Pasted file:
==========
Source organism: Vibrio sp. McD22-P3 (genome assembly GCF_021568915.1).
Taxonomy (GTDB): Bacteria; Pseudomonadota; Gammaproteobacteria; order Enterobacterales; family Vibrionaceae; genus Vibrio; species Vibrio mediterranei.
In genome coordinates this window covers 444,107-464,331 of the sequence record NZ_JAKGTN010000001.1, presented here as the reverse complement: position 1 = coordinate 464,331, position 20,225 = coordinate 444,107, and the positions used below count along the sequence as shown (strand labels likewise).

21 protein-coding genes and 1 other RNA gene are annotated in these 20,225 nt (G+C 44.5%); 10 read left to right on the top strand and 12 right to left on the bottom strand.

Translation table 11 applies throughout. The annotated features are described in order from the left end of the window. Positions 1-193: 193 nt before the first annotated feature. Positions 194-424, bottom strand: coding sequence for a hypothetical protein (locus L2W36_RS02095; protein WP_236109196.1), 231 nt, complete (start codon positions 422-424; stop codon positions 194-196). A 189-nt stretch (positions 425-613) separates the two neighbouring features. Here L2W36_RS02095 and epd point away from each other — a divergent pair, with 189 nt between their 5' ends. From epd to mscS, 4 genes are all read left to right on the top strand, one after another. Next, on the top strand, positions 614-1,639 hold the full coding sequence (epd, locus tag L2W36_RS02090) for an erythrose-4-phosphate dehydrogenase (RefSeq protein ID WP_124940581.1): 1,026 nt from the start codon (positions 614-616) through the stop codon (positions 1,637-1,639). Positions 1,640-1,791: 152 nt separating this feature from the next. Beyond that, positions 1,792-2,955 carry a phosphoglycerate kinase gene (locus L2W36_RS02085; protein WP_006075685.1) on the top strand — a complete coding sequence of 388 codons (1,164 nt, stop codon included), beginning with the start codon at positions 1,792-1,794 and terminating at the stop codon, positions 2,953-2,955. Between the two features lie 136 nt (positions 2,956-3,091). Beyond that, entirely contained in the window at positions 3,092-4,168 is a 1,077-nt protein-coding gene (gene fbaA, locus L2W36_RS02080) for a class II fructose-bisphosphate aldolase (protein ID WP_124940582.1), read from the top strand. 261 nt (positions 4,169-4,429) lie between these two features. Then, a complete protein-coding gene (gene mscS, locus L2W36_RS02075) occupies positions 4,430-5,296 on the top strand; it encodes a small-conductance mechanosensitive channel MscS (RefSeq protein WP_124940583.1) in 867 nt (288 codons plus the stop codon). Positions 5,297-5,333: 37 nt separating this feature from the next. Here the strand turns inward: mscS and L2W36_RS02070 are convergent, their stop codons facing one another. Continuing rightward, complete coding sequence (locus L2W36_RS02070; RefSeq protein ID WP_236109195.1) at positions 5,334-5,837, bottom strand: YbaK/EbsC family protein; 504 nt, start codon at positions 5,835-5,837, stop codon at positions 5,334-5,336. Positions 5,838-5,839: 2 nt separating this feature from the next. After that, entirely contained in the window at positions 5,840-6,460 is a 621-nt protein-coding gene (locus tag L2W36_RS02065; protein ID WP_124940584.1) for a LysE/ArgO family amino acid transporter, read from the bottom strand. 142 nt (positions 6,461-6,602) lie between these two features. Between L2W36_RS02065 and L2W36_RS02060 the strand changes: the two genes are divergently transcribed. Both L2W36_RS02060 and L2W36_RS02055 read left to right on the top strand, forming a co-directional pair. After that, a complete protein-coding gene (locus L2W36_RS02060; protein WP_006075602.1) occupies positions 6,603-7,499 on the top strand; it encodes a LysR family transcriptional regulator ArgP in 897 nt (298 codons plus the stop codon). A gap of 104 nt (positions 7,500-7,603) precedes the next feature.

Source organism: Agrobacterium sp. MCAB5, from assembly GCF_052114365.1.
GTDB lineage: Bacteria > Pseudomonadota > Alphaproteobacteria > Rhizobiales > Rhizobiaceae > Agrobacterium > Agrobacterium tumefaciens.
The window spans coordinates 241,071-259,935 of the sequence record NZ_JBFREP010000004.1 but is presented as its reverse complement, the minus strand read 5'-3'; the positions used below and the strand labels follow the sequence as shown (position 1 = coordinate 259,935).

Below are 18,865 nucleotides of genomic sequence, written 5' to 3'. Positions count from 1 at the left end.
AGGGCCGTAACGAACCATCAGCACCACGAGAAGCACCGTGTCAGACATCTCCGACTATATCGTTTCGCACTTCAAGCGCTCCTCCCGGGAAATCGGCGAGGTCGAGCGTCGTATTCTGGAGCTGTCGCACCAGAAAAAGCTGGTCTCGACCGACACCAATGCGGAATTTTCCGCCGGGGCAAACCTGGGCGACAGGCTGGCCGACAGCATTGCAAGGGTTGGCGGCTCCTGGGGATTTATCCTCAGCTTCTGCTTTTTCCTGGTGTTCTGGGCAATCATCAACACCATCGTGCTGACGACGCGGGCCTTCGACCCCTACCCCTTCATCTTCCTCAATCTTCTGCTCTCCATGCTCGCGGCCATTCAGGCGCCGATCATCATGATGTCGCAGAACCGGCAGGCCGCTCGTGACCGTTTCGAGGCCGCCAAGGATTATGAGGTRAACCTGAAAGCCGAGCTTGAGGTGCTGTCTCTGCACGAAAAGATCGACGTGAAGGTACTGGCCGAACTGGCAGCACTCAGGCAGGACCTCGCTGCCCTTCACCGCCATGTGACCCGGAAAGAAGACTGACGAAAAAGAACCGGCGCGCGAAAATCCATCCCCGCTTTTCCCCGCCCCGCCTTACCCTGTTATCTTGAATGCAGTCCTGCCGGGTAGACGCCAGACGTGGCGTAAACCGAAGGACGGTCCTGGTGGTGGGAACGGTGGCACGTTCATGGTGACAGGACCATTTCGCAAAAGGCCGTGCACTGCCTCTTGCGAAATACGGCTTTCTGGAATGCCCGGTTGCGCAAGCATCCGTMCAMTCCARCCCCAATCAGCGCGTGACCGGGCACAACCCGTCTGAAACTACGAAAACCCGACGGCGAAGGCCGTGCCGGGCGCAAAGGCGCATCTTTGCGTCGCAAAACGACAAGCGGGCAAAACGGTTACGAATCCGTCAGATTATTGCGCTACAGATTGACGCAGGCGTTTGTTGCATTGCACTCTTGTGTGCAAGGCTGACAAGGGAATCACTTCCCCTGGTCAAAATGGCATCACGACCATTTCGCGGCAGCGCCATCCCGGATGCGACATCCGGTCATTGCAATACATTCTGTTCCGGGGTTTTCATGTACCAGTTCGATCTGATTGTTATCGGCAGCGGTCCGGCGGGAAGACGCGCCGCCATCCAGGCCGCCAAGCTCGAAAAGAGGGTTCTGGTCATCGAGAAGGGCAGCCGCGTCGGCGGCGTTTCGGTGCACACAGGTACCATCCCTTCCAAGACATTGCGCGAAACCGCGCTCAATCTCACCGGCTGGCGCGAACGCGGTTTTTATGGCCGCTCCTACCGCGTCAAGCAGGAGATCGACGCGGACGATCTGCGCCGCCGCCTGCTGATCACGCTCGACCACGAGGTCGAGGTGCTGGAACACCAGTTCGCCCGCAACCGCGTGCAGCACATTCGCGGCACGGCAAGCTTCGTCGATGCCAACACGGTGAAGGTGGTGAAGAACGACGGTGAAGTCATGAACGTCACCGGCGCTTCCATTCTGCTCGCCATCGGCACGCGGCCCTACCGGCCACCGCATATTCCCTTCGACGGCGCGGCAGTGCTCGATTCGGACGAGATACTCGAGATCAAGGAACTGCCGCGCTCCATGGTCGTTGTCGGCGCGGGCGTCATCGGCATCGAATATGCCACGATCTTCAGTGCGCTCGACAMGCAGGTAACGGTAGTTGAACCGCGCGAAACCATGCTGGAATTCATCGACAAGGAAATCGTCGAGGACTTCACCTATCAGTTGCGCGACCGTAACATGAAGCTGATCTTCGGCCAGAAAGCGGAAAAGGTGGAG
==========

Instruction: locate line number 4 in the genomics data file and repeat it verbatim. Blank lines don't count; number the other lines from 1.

21 protein-coding genes and 1 other RNA gene are annotated in these 20,225 nt (G+C 44.5%); 10 read left to right on the top strand and 12 right to left on the bottom strand.